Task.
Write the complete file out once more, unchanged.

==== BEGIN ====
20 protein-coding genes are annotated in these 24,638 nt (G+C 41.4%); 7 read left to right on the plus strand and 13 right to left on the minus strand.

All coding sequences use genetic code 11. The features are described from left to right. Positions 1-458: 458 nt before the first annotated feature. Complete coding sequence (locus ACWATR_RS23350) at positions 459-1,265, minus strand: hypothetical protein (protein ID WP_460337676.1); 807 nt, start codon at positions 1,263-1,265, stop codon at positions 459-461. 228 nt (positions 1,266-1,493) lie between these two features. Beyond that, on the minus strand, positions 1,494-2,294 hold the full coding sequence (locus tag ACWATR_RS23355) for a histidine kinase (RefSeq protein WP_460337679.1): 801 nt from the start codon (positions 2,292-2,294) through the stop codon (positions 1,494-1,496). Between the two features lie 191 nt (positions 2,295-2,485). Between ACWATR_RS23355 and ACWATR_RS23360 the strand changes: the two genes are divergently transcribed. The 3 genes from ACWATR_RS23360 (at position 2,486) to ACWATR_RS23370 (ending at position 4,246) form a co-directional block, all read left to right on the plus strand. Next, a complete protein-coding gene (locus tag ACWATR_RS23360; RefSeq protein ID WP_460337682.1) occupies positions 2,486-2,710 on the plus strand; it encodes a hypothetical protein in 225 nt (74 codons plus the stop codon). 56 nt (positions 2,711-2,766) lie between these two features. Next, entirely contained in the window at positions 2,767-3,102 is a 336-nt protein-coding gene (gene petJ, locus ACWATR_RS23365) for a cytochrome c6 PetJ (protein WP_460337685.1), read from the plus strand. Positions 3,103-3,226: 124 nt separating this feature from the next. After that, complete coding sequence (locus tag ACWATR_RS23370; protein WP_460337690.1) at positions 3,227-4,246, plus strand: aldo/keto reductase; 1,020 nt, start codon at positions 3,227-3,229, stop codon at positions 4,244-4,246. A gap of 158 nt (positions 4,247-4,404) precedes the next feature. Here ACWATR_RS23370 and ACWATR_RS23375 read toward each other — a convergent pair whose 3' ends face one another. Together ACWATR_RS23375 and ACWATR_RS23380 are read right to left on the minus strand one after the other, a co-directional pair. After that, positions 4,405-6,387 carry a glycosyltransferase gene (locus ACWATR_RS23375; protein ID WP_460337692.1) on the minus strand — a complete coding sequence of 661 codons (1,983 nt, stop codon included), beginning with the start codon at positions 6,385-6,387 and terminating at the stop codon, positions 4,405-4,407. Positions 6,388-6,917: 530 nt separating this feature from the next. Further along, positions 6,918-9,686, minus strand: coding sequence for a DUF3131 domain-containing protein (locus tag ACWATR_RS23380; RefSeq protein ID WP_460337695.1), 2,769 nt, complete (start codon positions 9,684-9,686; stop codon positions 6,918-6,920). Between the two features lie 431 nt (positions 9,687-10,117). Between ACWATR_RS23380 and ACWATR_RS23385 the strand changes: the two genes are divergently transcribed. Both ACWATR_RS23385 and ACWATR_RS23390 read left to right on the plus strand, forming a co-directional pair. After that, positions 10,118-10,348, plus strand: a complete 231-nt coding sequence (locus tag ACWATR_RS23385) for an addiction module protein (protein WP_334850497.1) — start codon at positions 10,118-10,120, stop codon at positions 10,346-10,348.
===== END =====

20 protein-coding genes are annotated in these 24,638 nt (G+C 41.4%); 7 read left to right on the plus strand and 13 right to left on the minus strand.

All coding sequences use genetic code 11. The features are described from left to right. Positions 1-458: 458 nt before the first annotated feature. Complete coding sequence (locus ACWATR_RS23350) at positions 459-1,265, minus strand: hypothetical protein (protein ID WP_460337676.1); 807 nt, start codon at positions 1,263-1,265, stop codon at positions 459-461. 228 nt (positions 1,266-1,493) lie between these two features. Beyond that, on the minus strand, positions 1,494-2,294 hold the full coding sequence (locus tag ACWATR_RS23355) for a histidine kinase (RefSeq protein WP_460337679.1): 801 nt from the start codon (positions 2,292-2,294) through the stop codon (positions 1,494-1,496). Between the two features lie 191 nt (positions 2,295-2,485). Between ACWATR_RS23355 and ACWATR_RS23360 the strand changes: the two genes are divergently transcribed. The 3 genes from ACWATR_RS23360 (at position 2,486) to ACWATR_RS23370 (ending at position 4,246) form a co-directional block, all read left to right on the plus strand. Next, a complete protein-coding gene (locus tag ACWATR_RS23360; RefSeq protein ID WP_460337682.1) occupies positions 2,486-2,710 on the plus strand; it encodes a hypothetical protein in 225 nt (74 codons plus the stop codon). 56 nt (positions 2,711-2,766) lie between these two features. Next, entirely contained in the window at positions 2,767-3,102 is a 336-nt protein-coding gene (gene petJ, locus ACWATR_RS23365) for a cytochrome c6 PetJ (protein WP_460337685.1), read from the plus strand. Positions 3,103-3,226: 124 nt separating this feature from the next. After that, complete coding sequence (locus tag ACWATR_RS23370; protein WP_460337690.1) at positions 3,227-4,246, plus strand: aldo/keto reductase; 1,020 nt, start codon at positions 3,227-3,229, stop codon at positions 4,244-4,246. A gap of 158 nt (positions 4,247-4,404) precedes the next feature. Here ACWATR_RS23370 and ACWATR_RS23375 read toward each other — a convergent pair whose 3' ends face one another. Together ACWATR_RS23375 and ACWATR_RS23380 are read right to left on the minus strand one after the other, a co-directional pair. After that, positions 4,405-6,387 carry a glycosyltransferase gene (locus ACWATR_RS23375; protein ID WP_460337692.1) on the minus strand — a complete coding sequence of 661 codons (1,983 nt, stop codon included), beginning with the start codon at positions 6,385-6,387 and terminating at the stop codon, positions 4,405-4,407. Positions 6,388-6,917: 530 nt separating this feature from the next. Further along, positions 6,918-9,686, minus strand: coding sequence for a DUF3131 domain-containing protein (locus tag ACWATR_RS23380; RefSeq protein ID WP_460337695.1), 2,769 nt, complete (start codon positions 9,684-9,686; stop codon positions 6,918-6,920). Between the two features lie 431 nt (positions 9,687-10,117). Between ACWATR_RS23380 and ACWATR_RS23385 the strand changes: the two genes are divergently transcribed. Both ACWATR_RS23385 and ACWATR_RS23390 read left to right on the plus strand, forming a co-directional pair. After that, positions 10,118-10,348, plus strand: a complete 231-nt coding sequence (locus tag ACWATR_RS23385) for an addiction module protein (protein WP_334850497.1) — start codon at positions 10,118-10,120, stop codon at positions 10,346-10,348.